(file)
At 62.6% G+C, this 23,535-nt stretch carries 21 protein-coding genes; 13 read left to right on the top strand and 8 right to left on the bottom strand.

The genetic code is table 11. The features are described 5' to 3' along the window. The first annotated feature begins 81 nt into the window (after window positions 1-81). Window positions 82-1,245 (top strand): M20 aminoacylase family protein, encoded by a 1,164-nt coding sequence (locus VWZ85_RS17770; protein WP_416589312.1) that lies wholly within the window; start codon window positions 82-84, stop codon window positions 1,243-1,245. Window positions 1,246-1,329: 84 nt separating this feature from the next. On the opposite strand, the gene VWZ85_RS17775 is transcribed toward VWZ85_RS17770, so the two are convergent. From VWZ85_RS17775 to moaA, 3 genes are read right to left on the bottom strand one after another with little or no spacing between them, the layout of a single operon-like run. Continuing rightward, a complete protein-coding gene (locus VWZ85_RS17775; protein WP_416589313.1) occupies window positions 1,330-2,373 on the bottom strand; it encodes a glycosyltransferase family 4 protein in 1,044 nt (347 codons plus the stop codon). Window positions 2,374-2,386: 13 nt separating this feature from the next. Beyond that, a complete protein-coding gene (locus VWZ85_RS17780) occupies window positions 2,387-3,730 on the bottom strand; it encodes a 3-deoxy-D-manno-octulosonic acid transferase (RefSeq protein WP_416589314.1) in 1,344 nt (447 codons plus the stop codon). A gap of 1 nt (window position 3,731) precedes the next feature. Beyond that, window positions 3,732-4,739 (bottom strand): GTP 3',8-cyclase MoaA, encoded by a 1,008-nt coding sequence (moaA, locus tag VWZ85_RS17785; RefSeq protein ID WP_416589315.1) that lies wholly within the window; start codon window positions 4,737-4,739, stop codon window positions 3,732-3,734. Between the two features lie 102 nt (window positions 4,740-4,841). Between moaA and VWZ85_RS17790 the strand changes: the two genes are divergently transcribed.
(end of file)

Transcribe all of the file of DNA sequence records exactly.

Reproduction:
At 62.6% G+C, this 23,535-nt stretch carries 21 protein-coding genes; 13 read left to right on the top strand and 8 right to left on the bottom strand.

The genetic code is table 11. The features are described 5' to 3' along the window. The first annotated feature begins 81 nt into the window (after window positions 1-81). Window positions 82-1,245 (top strand): M20 aminoacylase family protein, encoded by a 1,164-nt coding sequence (locus VWZ85_RS17770; protein WP_416589312.1) that lies wholly within the window; start codon window positions 82-84, stop codon window positions 1,243-1,245. Window positions 1,246-1,329: 84 nt separating this feature from the next. On the opposite strand, the gene VWZ85_RS17775 is transcribed toward VWZ85_RS17770, so the two are convergent. From VWZ85_RS17775 to moaA, 3 genes are read right to left on the bottom strand one after another with little or no spacing between them, the layout of a single operon-like run. Continuing rightward, a complete protein-coding gene (locus VWZ85_RS17775; protein WP_416589313.1) occupies window positions 1,330-2,373 on the bottom strand; it encodes a glycosyltransferase family 4 protein in 1,044 nt (347 codons plus the stop codon). Window positions 2,374-2,386: 13 nt separating this feature from the next. Beyond that, a complete protein-coding gene (locus VWZ85_RS17780) occupies window positions 2,387-3,730 on the bottom strand; it encodes a 3-deoxy-D-manno-octulosonic acid transferase (RefSeq protein WP_416589314.1) in 1,344 nt (447 codons plus the stop codon). A gap of 1 nt (window position 3,731) precedes the next feature. Beyond that, window positions 3,732-4,739 (bottom strand): GTP 3',8-cyclase MoaA, encoded by a 1,008-nt coding sequence (moaA, locus tag VWZ85_RS17785; RefSeq protein ID WP_416589315.1) that lies wholly within the window; start codon window positions 4,737-4,739, stop codon window positions 3,732-3,734. Between the two features lie 102 nt (window positions 4,740-4,841). Between moaA and VWZ85_RS17790 the strand changes: the two genes are divergently transcribed.